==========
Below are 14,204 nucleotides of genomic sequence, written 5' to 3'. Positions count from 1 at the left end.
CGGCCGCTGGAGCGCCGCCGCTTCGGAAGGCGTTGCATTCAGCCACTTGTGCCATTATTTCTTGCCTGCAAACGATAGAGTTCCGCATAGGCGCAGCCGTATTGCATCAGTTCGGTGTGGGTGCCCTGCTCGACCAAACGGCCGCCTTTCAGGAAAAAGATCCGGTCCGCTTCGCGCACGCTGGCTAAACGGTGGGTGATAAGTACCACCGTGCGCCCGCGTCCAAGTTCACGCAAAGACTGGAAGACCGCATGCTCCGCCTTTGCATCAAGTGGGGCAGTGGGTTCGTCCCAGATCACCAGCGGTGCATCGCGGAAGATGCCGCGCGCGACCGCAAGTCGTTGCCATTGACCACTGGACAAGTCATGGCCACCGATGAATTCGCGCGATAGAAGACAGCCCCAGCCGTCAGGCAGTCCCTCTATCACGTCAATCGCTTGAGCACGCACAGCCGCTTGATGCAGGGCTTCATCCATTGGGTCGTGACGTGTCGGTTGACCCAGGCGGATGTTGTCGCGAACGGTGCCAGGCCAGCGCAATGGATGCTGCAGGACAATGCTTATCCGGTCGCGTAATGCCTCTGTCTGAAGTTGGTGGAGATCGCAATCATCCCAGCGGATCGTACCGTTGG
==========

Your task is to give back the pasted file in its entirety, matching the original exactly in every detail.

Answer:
Below are 14,204 nucleotides of genomic sequence, written 5' to 3'. Positions count from 1 at the left end.
CGGCCGCTGGAGCGCCGCCGCTTCGGAAGGCGTTGCATTCAGCCACTTGTGCCATTATTTCTTGCCTGCAAACGATAGAGTTCCGCATAGGCGCAGCCGTATTGCATCAGTTCGGTGTGGGTGCCCTGCTCGACCAAACGGCCGCCTTTCAGGAAAAAGATCCGGTCCGCTTCGCGCACGCTGGCTAAACGGTGGGTGATAAGTACCACCGTGCGCCCGCGTCCAAGTTCACGCAAAGACTGGAAGACCGCATGCTCCGCCTTTGCATCAAGTGGGGCAGTGGGTTCGTCCCAGATCACCAGCGGTGCATCGCGGAAGATGCCGCGCGCGACCGCAAGTCGTTGCCATTGACCACTGGACAAGTCATGGCCACCGATGAATTCGCGCGATAGAAGACAGCCCCAGCCGTCAGGCAGTCCCTCTATCACGTCAATCGCTTGAGCACGCACAGCCGCTTGATGCAGGGCTTCATCCATTGGGTCGTGACGTGTCGGTTGACCCAGGCGGATGTTGTCGCGAACGGTGCCAGGCCAGCGCAATGGATGCTGCAGGACAATGCTTATCCGGTCGCGTAATGCCTCTGTCTGAAGTTGGTGGAGATCGCAATCATCCCAGCGGATCGTACCGTTGG